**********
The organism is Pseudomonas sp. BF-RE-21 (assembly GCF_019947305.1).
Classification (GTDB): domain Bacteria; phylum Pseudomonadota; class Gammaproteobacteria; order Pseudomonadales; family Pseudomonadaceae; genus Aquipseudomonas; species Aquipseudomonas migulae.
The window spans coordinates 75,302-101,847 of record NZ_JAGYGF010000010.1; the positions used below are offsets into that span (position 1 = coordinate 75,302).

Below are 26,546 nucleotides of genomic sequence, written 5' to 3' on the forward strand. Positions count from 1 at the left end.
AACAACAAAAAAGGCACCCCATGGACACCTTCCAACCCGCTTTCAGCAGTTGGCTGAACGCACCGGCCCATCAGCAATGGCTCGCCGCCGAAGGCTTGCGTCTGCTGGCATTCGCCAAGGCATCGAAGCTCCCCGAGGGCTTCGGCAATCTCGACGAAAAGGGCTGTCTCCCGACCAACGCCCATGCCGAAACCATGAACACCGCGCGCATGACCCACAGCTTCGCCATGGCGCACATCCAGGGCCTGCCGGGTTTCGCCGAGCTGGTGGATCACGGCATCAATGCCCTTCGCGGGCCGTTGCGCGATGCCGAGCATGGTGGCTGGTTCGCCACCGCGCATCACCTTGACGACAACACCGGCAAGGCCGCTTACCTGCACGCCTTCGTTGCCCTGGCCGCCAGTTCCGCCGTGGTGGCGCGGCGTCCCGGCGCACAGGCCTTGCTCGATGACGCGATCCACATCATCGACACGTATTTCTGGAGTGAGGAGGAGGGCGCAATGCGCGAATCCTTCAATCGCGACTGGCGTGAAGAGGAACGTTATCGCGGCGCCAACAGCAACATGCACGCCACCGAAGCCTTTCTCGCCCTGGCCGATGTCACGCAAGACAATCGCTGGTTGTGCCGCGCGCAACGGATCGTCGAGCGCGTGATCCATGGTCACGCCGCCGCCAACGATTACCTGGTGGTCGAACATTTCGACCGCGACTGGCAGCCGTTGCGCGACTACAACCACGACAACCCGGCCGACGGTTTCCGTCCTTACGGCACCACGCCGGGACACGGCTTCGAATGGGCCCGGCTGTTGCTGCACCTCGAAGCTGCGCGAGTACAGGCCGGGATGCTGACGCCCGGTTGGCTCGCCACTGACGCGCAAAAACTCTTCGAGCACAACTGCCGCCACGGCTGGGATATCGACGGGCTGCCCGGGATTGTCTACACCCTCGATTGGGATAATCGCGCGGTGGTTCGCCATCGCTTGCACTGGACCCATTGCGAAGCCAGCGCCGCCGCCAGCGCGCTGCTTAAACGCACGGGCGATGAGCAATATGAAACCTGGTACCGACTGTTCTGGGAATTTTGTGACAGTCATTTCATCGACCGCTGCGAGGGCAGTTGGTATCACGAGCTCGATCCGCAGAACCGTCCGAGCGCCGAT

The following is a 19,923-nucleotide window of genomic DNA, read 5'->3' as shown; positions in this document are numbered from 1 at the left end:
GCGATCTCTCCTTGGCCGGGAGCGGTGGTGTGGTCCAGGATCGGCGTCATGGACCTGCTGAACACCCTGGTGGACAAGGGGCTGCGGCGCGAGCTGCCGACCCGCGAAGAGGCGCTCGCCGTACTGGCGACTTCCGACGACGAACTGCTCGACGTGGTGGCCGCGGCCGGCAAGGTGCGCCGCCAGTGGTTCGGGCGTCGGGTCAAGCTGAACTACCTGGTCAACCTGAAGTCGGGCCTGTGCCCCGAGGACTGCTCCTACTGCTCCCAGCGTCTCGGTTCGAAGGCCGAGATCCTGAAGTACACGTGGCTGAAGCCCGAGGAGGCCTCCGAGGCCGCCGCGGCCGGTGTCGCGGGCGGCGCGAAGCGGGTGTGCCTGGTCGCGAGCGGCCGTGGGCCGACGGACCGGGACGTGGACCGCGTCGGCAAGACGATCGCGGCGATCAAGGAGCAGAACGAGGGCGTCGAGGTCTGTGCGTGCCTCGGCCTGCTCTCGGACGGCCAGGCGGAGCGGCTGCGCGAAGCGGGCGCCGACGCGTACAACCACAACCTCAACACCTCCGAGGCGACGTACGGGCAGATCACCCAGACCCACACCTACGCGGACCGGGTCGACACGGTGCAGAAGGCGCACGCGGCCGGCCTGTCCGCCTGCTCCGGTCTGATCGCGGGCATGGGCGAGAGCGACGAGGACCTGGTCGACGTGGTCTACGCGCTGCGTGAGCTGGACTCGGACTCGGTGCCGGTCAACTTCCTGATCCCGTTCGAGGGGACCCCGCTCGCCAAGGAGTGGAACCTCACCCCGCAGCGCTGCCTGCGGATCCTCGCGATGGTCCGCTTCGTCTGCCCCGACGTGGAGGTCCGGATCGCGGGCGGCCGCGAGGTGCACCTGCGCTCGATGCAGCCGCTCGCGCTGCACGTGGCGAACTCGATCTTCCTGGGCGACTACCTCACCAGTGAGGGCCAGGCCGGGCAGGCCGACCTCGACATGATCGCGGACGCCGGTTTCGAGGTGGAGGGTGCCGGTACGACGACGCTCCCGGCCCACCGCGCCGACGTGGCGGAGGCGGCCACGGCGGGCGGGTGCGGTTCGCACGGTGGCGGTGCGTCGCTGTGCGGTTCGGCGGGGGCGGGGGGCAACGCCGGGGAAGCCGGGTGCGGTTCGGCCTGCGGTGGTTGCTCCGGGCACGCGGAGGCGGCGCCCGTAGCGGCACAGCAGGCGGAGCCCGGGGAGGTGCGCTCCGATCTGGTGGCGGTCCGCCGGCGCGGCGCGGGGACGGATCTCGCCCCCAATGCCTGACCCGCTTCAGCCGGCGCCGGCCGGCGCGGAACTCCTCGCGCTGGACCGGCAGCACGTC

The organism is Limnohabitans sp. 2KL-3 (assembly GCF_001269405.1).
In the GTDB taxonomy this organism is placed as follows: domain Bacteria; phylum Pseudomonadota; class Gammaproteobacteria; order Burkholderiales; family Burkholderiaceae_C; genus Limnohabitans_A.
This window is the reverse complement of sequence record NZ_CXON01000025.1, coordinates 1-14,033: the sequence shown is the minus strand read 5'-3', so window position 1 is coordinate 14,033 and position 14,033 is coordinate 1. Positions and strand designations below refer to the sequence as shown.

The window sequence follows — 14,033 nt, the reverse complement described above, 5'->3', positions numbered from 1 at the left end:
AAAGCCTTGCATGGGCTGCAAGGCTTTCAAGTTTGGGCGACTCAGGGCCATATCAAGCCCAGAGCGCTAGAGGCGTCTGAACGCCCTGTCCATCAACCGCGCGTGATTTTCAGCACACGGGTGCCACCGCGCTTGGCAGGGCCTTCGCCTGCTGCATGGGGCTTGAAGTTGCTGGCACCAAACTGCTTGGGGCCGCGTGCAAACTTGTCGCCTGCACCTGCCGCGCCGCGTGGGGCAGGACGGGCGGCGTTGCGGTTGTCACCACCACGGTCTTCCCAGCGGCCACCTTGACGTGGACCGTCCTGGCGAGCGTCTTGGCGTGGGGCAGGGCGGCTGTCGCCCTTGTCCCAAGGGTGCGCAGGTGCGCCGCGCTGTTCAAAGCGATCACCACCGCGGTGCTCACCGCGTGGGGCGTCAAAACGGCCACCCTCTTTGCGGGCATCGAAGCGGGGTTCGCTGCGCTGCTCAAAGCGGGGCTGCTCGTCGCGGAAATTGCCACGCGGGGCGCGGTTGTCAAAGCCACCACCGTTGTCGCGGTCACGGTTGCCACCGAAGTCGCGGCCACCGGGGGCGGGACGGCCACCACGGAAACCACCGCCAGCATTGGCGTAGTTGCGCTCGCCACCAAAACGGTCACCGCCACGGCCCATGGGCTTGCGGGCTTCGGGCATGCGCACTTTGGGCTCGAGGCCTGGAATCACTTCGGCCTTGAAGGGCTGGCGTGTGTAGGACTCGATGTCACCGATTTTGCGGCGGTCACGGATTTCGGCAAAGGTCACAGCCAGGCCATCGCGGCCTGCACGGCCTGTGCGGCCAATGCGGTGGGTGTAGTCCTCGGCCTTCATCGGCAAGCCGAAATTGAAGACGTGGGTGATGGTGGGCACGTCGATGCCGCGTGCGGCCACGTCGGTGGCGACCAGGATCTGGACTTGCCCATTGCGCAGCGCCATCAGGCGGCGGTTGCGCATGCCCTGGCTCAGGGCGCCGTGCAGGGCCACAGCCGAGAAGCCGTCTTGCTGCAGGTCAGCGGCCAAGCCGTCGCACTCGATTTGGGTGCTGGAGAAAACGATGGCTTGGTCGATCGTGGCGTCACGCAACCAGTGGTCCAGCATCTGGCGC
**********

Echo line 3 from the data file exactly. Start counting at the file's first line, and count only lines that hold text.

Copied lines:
The window spans coordinates 75,302-101,847 of record NZ_JAGYGF010000010.1; the positions used below are offsets into that span (position 1 = coordinate 75,302).